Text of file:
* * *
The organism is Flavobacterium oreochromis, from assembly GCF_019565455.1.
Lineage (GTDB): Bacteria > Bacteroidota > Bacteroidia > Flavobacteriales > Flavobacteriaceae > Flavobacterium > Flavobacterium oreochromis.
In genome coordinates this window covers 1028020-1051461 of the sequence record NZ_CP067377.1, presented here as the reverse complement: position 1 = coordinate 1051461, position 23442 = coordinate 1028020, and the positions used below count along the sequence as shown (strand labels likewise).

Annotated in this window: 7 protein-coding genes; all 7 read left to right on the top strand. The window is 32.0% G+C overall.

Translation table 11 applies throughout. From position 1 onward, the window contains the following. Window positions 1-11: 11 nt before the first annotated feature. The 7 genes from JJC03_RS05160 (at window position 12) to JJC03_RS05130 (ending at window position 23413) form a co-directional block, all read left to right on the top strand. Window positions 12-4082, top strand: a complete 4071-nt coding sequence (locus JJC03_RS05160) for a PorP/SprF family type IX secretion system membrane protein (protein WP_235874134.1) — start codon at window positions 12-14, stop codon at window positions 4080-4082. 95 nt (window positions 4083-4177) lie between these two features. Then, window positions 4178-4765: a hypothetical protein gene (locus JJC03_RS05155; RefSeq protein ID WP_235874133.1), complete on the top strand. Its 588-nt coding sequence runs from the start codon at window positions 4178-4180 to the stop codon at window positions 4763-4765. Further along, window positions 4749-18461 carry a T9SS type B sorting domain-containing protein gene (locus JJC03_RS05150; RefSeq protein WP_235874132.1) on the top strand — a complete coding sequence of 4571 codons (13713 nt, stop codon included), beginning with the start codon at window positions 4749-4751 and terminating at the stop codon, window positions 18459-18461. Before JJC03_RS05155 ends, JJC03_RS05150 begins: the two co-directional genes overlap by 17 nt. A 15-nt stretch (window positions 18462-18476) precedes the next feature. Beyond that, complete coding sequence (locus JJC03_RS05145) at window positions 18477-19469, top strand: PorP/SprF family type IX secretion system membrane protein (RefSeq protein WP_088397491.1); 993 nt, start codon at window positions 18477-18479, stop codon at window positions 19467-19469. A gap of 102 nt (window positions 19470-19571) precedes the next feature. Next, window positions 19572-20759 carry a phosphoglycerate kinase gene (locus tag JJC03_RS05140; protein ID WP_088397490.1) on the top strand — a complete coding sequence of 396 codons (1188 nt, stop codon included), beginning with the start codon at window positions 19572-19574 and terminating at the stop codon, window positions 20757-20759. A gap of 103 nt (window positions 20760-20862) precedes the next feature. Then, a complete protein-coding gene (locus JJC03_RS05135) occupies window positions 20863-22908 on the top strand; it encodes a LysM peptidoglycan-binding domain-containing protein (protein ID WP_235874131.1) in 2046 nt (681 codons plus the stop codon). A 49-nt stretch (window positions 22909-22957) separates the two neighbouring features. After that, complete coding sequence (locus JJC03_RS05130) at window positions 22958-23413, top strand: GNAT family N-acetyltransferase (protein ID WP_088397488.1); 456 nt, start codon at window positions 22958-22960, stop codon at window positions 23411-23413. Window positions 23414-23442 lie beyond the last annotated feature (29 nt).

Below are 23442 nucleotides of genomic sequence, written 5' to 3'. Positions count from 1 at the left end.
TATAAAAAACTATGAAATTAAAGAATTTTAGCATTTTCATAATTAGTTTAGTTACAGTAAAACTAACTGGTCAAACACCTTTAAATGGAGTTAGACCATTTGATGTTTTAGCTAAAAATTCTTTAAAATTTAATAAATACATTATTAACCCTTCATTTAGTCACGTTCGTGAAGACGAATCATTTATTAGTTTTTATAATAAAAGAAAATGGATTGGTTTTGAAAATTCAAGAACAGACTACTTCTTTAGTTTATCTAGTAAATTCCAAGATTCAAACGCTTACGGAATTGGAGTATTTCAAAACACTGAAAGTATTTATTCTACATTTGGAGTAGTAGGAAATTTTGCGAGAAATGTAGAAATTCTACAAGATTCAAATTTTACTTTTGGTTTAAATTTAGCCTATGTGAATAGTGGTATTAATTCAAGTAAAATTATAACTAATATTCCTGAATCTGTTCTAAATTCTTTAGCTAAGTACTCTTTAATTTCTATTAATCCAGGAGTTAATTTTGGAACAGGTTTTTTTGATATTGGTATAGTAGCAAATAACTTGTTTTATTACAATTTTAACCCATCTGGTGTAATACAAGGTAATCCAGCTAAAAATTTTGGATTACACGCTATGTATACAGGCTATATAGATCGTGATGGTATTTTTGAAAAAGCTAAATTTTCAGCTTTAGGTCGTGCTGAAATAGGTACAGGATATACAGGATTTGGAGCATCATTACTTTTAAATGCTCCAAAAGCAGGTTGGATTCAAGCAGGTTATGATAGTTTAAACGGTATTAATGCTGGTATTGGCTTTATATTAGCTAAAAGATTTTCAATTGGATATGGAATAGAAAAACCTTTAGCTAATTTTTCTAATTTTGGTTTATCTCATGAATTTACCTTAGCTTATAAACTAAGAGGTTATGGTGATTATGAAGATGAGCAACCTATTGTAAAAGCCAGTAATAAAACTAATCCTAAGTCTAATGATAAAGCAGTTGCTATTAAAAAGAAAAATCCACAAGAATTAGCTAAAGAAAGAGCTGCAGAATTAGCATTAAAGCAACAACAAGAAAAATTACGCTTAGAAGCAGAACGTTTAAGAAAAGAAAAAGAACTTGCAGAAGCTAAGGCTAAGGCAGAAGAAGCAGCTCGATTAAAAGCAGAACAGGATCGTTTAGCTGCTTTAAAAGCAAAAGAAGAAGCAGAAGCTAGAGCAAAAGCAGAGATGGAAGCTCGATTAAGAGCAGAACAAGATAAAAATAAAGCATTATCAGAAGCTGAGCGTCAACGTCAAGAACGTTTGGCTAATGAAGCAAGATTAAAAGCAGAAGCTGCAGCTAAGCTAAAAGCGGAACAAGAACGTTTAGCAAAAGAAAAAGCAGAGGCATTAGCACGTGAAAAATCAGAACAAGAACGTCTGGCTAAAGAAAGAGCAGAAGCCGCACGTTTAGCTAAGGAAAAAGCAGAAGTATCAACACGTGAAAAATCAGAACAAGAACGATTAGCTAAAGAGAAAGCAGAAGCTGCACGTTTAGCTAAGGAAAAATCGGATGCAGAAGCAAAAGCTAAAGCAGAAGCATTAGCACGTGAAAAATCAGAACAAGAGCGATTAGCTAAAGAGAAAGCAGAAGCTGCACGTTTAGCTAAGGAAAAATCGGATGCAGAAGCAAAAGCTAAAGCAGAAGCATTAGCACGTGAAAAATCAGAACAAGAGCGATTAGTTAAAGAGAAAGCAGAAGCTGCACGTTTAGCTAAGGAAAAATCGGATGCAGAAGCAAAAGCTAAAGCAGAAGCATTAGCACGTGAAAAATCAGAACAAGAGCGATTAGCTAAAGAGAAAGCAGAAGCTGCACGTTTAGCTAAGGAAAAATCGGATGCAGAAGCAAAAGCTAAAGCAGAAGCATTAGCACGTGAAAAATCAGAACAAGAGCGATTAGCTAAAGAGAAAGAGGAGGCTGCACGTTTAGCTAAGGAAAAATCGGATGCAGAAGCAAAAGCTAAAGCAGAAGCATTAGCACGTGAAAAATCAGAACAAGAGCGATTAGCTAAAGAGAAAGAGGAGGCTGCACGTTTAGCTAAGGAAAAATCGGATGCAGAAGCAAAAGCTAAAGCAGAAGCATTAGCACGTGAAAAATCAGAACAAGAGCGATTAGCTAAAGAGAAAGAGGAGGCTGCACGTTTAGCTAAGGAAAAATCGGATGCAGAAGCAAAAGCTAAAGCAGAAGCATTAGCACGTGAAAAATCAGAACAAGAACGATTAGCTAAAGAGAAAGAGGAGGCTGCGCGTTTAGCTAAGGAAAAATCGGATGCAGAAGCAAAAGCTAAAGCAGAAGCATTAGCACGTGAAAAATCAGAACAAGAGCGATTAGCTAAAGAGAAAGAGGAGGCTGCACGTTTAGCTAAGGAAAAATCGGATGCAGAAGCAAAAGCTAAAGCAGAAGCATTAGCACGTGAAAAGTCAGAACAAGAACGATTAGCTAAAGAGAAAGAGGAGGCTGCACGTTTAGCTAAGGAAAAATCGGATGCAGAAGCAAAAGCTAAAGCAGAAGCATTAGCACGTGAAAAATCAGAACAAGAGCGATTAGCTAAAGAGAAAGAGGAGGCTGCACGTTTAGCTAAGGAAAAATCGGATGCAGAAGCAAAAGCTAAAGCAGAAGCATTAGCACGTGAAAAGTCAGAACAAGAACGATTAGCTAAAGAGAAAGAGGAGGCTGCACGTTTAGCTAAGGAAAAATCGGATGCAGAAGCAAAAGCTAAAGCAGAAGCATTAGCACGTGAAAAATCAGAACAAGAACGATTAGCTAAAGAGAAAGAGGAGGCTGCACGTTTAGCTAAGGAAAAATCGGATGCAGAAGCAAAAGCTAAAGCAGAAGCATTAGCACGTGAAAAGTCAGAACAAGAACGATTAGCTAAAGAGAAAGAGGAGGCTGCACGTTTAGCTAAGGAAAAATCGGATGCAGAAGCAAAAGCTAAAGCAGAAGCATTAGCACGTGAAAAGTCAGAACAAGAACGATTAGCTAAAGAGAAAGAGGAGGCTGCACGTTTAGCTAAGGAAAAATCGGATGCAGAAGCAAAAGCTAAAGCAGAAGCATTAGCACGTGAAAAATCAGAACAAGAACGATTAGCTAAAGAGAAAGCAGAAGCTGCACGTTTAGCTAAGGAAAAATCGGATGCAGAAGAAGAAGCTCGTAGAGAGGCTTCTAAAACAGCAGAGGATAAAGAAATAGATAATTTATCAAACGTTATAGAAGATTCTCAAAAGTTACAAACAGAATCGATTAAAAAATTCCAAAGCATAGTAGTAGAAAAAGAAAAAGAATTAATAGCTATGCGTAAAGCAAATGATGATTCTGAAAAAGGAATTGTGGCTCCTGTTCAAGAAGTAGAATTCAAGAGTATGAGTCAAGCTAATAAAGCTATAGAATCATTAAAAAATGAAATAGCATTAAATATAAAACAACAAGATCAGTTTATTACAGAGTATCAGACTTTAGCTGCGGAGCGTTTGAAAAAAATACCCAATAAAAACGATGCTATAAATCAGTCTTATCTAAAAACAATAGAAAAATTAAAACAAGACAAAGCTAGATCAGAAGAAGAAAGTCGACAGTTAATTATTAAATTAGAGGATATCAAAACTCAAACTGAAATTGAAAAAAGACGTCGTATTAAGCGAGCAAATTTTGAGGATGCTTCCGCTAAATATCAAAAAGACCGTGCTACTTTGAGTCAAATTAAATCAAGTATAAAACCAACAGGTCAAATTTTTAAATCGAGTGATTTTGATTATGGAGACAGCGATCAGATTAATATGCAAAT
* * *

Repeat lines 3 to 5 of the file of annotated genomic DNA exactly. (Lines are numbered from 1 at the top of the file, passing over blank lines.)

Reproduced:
In genome coordinates this window covers 1028020-1051461 of the sequence record NZ_CP067377.1, presented here as the reverse complement: position 1 = coordinate 1051461, position 23442 = coordinate 1028020, and the positions used below count along the sequence as shown (strand labels likewise).

Annotated in this window: 7 protein-coding genes; all 7 read left to right on the top strand. The window is 32.0% G+C overall.

Translation table 11 applies throughout. From position 1 onward, the window contains the following. Window positions 1-11: 11 nt before the first annotated feature. The 7 genes from JJC03_RS05160 (at window position 12) to JJC03_RS05130 (ending at window position 23413) form a co-directional block, all read left to right on the top strand. Window positions 12-4082, top strand: a complete 4071-nt coding sequence (locus JJC03_RS05160) for a PorP/SprF family type IX secretion system membrane protein (protein WP_235874134.1) — start codon at window positions 12-14, stop codon at window positions 4080-4082. 95 nt (window positions 4083-4177) lie between these two features. Then, window positions 4178-4765: a hypothetical protein gene (locus JJC03_RS05155; RefSeq protein ID WP_235874133.1), complete on the top strand. Its 588-nt coding sequence runs from the start codon at window positions 4178-4180 to the stop codon at window positions 4763-4765. Further along, window positions 4749-18461 carry a T9SS type B sorting domain-containing protein gene (locus JJC03_RS05150; RefSeq protein WP_235874132.1) on the top strand — a complete coding sequence of 4571 codons (13713 nt, stop codon included), beginning with the start codon at window positions 4749-4751 and terminating at the stop codon, window positions 18459-18461. Before JJC03_RS05155 ends, JJC03_RS05150 begins: the two co-directional genes overlap by 17 nt. A 15-nt stretch (window positions 18462-18476) precedes the next feature. Beyond that, complete coding sequence (locus JJC03_RS05145) at window positions 18477-19469, top strand: PorP/SprF family type IX secretion system membrane protein (RefSeq protein WP_088397491.1); 993 nt, start codon at window positions 18477-18479, stop codon at window positions 19467-19469. A gap of 102 nt (window positions 19470-19571) precedes the next feature. Next, window positions 19572-20759 carry a phosphoglycerate kinase gene (locus tag JJC03_RS05140; protein ID WP_088397490.1) on the top strand — a complete coding sequence of 396 codons (1188 nt, stop codon included), beginning with the start codon at window positions 19572-19574 and terminating at the stop codon, window positions 20757-20759. A gap of 103 nt (window positions 20760-20862) precedes the next feature. Then, a complete protein-coding gene (locus JJC03_RS05135) occupies window positions 20863-22908 on the top strand; it encodes a LysM peptidoglycan-binding domain-containing protein (protein ID WP_235874131.1) in 2046 nt (681 codons plus the stop codon). A 49-nt stretch (window positions 22909-22957) separates the two neighbouring features. After that, complete coding sequence (locus JJC03_RS05130) at window positions 22958-23413, top strand: GNAT family N-acetyltransferase (protein ID WP_088397488.1); 456 nt, start codon at window positions 22958-22960, stop codon at window positions 23411-23413. Window positions 23414-23442 lie beyond the last annotated feature (29 nt).